Hindu-Buddhist Time in Javanese Gamelan Music

  • J. Becker


We have all heard it said that “music is a universal language.” What is meant by this statement is not that any music is universal, but that western classical music is universal. The distress and awkwardness of a music-loving, educated Indian at a symphony concert is matched only by the discomfort of an intelligent American at a Chinese opera performance. Musical events are profoundly culture-bound. Given enough time, one can come to appreciate the arts of an alien culture (partly by superimposing one’s own set of values and aesthetics upon the listening act), but one cannot be taught to hear music as someone from another cultures hears it. Too much cultural background, too many unstated, often unstateable presuppositions are embedded within the situation of music making and music hearing. Listening to a musical events from another culture is the same kind of act as reading a poem from another culture. One may comprehend all the words (notes) and yet somehow miss the meaning. Because cross-cultural understanding is ultimately impossible does not mean that one should not try. This paper is such an attempt, an effort to briefly sketch out a few of the many underlying assumptions which provide the cognitive context, the source of richness of meaning for a performance of Javanese gamelian music.


Phenomenal World Musical Structure Musical Event Tempo Change Music Hearing 
These keywords were added by machine and not by the authors. This process is experimental and the keywords may be updated as the learning algorithm improves.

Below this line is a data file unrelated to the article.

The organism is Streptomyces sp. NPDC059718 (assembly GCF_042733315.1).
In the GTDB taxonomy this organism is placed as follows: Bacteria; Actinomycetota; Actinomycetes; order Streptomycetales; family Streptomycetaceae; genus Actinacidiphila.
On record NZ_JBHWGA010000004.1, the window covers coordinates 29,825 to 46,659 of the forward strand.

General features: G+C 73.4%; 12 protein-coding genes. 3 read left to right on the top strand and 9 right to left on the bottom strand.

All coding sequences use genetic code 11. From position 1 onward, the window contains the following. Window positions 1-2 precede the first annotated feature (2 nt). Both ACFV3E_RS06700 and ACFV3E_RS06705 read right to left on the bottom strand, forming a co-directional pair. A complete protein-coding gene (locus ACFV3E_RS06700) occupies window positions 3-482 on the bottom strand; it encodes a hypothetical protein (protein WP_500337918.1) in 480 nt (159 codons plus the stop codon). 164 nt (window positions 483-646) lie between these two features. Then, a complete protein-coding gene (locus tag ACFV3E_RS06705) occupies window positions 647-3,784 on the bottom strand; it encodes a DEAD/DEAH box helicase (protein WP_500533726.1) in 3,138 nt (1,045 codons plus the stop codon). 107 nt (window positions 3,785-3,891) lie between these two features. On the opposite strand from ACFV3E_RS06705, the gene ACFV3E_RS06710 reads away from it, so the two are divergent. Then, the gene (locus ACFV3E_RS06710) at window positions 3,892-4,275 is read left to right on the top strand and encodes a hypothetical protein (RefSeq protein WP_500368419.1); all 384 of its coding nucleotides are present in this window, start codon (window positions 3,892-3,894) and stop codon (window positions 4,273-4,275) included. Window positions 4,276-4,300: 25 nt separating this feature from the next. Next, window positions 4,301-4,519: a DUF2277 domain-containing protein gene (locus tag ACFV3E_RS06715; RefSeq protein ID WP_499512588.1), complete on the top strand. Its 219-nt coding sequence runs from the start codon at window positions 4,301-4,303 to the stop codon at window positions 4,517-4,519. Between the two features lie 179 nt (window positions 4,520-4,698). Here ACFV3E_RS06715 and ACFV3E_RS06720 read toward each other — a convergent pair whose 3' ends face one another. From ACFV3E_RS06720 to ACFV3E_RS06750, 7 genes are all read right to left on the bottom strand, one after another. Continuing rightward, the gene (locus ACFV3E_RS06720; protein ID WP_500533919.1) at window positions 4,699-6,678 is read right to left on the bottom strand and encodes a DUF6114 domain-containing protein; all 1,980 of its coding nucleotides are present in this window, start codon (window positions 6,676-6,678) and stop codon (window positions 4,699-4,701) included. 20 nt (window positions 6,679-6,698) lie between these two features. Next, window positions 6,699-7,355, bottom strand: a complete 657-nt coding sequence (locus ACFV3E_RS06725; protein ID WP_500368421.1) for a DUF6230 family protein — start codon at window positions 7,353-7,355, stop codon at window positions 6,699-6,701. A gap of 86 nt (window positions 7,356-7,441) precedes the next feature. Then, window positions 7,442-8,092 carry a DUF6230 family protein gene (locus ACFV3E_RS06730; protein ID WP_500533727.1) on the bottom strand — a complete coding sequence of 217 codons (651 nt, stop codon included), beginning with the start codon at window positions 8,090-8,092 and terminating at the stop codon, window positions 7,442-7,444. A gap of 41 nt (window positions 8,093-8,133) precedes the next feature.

Unable to display preview. Download preview PDF.

Unable to display preview. Download preview PDF.


  1. 1.
    Lewis Rowell, “Time in the Musical Consciousness of Old High Civilizations—East and West,” in The Study of Time III, eds. J.T. Fraser, N. Lawrence, and D. Park, (New York: Springer-Verlag, 1978), p. 578 ff.Google Scholar
  2. 2.
    Ernst Bloch, “Symbols, Song, Dance and Features of Articulation,” Archive of European Sociology, 15 (1974): 71.Google Scholar
  3. 3.
    W.E.H. Stanner, “The Dreaming,” in Cultures of the Pacific, eds. T.G. Harding and B.J. Wallace (New York: The Free Press, 1970), p. 304.Google Scholar
  4. 4.
    Heinrich Zimmer, Myths and Symbols in Indian Art and Civilization, J. Campbell, Bollingen Series 6 (New York: Pantheon Books, 1953), p. 13.Google Scholar
  5. 5.
    C. Geertz, “Person, Time and Conduct in Bali,” in The Interpretation of Cultures, (New York: Basic Books, Inc., 1973), pp. 374–375.Google Scholar
  6. 6.
    Becker, J., “Time and Tune in Java,” InThe Imagination of Reality: Essays in Southeast Asian Coherence Systems, eds. A. Yengoyan and A.L. Becker (Norwood, N.J.: Albex Publishing Corp., 1979), pp. 197–210.Google Scholar

Copyright information

© Springer-Verlag New York, Inc. 1981

Authors and Affiliations

  • J. Becker

There are no affiliations available

Personalised recommendations